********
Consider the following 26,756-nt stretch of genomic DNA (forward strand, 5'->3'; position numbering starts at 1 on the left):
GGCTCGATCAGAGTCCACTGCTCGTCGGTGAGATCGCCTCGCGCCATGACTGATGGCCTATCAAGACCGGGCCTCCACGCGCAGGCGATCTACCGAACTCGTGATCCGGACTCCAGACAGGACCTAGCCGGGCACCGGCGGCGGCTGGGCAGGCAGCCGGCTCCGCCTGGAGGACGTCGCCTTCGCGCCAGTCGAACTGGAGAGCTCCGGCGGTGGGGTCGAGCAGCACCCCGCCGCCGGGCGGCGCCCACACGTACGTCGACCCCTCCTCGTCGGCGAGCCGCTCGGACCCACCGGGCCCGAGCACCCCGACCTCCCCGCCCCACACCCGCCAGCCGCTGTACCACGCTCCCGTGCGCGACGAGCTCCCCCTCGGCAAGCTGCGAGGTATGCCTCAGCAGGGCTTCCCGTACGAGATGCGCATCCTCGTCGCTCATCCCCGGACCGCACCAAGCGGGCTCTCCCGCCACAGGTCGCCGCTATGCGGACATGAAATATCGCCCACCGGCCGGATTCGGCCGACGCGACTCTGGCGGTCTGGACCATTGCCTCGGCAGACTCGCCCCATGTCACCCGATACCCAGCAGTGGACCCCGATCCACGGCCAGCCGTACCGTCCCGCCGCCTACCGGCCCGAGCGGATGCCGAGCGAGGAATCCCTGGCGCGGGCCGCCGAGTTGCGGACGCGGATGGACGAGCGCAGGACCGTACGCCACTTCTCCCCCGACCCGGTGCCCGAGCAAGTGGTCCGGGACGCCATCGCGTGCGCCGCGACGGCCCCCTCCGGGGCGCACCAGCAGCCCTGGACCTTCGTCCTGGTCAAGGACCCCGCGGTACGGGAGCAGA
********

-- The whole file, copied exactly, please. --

Consider the following 26,756-nt stretch of genomic DNA (forward strand, 5'->3'; position numbering starts at 1 on the left):
GGCTCGATCAGAGTCCACTGCTCGTCGGTGAGATCGCCTCGCGCCATGACTGATGGCCTATCAAGACCGGGCCTCCACGCGCAGGCGATCTACCGAACTCGTGATCCGGACTCCAGACAGGACCTAGCCGGGCACCGGCGGCGGCTGGGCAGGCAGCCGGCTCCGCCTGGAGGACGTCGCCTTCGCGCCAGTCGAACTGGAGAGCTCCGGCGGTGGGGTCGAGCAGCACCCCGCCGCCGGGCGGCGCCCACACGTACGTCGACCCCTCCTCGTCGGCGAGCCGCTCGGACCCACCGGGCCCGAGCACCCCGACCTCCCCGCCCCACACCCGCCAGCCGCTGTACCACGCTCCCGTGCGCGACGAGCTCCCCCTCGGCAAGCTGCGAGGTATGCCTCAGCAGGGCTTCCCGTACGAGATGCGCATCCTCGTCGCTCATCCCCGGACCGCACCAAGCGGGCTCTCCCGCCACAGGTCGCCGCTATGCGGACATGAAATATCGCCCACCGGCCGGATTCGGCCGACGCGACTCTGGCGGTCTGGACCATTGCCTCGGCAGACTCGCCCCATGTCACCCGATACCCAGCAGTGGACCCCGATCCACGGCCAGCCGTACCGTCCCGCCGCCTACCGGCCCGAGCGGATGCCGAGCGAGGAATCCCTGGCGCGGGCCGCCGAGTTGCGGACGCGGATGGACGAGCGCAGGACCGTACGCCACTTCTCCCCCGACCCGGTGCCCGAGCAAGTGGTCCGGGACGCCATCGCGTGCGCCGCGACGGCCCCCTCCGGGGCGCACCAGCAGCCCTGGACCTTCGTCCTGGTCAAGGACCCCGCGGTACGGGAGCAGA